By letter dated March 20, 2002, the Respondent College wrote "to echo the concerns that were raised in" the Unions' March 13 letter and to join the Unions' motion to dismiss.

On March 21, 2002, the Examiner received a letter from Mr. Benzing, asking for copies of all complaints and amended complaints he had filed, instructions concerning an affidavit from Mr. Stokes, and instructions regarding the procedure for appealing the Examiner's January 17, 2002 decision. Mr. Benzing enclosed with his letter a three-page affidavit discussing his alleged discriminatory treatment by the College and the Unions since 1993. He also enclosed a set of Interrogatories dated March 20, 2002 that he had served upon

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the Unions and asked the Examiner to "note that until these interrogatories are answered too (sic) in whole, I will be un-able to proceed to a hearing." By letter dated March 22, 2002, the Unions replied that Mr. Benzing had no right under Commission rules to compel answers to interrogatories prior to hearing and pointing out that the Respondents' March 13 Motion to Dismiss was still pending.

Both the Respondent Unions' March 13, 2002 Motion to Dismiss and their March 22, 2002 letter to the Examiner state on their face that they were copied to Mr. Benzing as well as other individuals. It is not clear whether the Unions used the Beloit address for Mr. Benzing contained in the Examiner's January 17, 2002 decision. The record contains no specific notification to the Examiner or the Respondents of Mr. Benzing's change of address other than Mr. Benzing using his Milwaukee address as letterhead in his February 4, 2002 submission. 2/

Thereafter, until July 19, 2002, the record contains no written correspondence or other documents, including no decision on the Respondents' abandonment motion, then pending before the Examiner since October 2, 2001. On July 19, 2002, the Examiner received a letter from Mr. Benzing, enclosing a copy of his March 2002 letter to the Examiner, asking for a reply to that letter, referring to an interim telephone conversation with the Examiner, and stating that he had "still" not received a copy of the Respondents' Motion to Dismiss. With the July 19, 2002 letter, Mr. Benzing also enclosed an affidavit from Charles Stokes.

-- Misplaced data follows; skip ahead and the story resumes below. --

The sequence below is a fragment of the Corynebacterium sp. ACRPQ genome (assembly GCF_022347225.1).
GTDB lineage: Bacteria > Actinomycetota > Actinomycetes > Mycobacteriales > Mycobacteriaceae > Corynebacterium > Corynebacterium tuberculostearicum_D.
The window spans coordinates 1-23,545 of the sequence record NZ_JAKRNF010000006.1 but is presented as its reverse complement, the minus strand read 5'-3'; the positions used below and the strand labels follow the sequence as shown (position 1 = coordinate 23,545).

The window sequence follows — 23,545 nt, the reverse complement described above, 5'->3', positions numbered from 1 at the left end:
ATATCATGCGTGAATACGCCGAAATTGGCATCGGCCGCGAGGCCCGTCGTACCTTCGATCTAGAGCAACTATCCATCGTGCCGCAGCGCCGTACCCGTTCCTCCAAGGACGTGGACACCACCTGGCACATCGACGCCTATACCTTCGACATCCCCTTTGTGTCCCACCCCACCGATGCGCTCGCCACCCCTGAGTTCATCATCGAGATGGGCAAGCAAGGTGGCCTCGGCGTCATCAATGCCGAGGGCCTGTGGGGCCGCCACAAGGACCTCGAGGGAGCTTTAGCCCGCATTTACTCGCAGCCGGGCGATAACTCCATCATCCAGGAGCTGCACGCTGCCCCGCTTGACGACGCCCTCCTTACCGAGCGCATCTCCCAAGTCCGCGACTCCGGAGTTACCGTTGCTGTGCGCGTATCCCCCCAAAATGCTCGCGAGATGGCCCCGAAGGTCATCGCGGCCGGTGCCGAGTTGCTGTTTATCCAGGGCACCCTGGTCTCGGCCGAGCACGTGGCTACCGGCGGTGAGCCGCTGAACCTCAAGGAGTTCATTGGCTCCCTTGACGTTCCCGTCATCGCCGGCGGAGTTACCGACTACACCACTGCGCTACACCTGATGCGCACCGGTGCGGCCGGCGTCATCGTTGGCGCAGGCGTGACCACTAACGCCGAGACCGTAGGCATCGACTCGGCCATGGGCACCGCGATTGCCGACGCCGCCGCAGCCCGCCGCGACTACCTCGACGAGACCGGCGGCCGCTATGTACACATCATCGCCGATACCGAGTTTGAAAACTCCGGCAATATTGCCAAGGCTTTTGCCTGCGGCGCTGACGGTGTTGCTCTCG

By letter dated July 22, 2002 3/ the Examiner sent the Respondents a copy of Mr. Benzing's July 19 letter and the Stokes affidavit. The Examiner asked the Respondents to advise whether they had served a copy of their March 13, 2002 letter on Mr. Benzing. By letter dated July 24, 2002, sent to Mr. Benzing's Milwaukee address, the Unions informed him that they had copied their motion and letters to him but had "most likely" mailed them to the Beloit address as it appeared on the Examiner's January 2002 decision. The Unions included a copy of their March 13 Motion to Dismiss. By letter dated July 30, 2002, 4/ the Examiner directed Mr. Benzing to "provide any written response you wish to make to the Respondents' Motion to Dismiss postmarked no later than August 15, 2002." As requested by Mr. Benzing, the Examiner also included copies of Mr. Benzing's complaint and amended complaint.

2/ The first indication in the record of Mr. Benzing's move from Beloit to Milwaukee is in Mr. Benzing's submission filed on February 4, 2002, which states his Milwaukee address in the letterhead. The Examiner's January 17, 2002 decision had been mailed to Mr. Benzing's Beloit address but apparently was received by him, given his response on February 4, 2002 to the February 4, 2002 deadline set forth in that decision.

3/ The date stated on the letter is July 22, 2001. Apparently the reference to "2001" was a typographical error, as the letter clearly is in response to Mr. Benzing's July 19, 2002 letter.

 

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4/ The date on this letter is July 30, 2001. It is obvious from its content, including the deadline established of August 15, 2002, that the reference to "2001" is a typographical error and was intended to be 2002.

On August 15, 2002, Mr. Benzing filed a "written response to the Respondents' Motion to Dismiss dated March 13th 2002," stating in full as follows:

On January 17, 2002 you sent me a letter which had enclosed a copy of an Order Granting in Part and Denying in Part a Motion to Dismiss the Complaint and Amended Complaint and Order to Show Cause with an accompanying Memorandum. I responded to your order prior to the deadline of February 4th 2002. With a letter requesting that you send me any documents I would need to file an appeal of your Decision No. 30023-B mention (sic) above etc.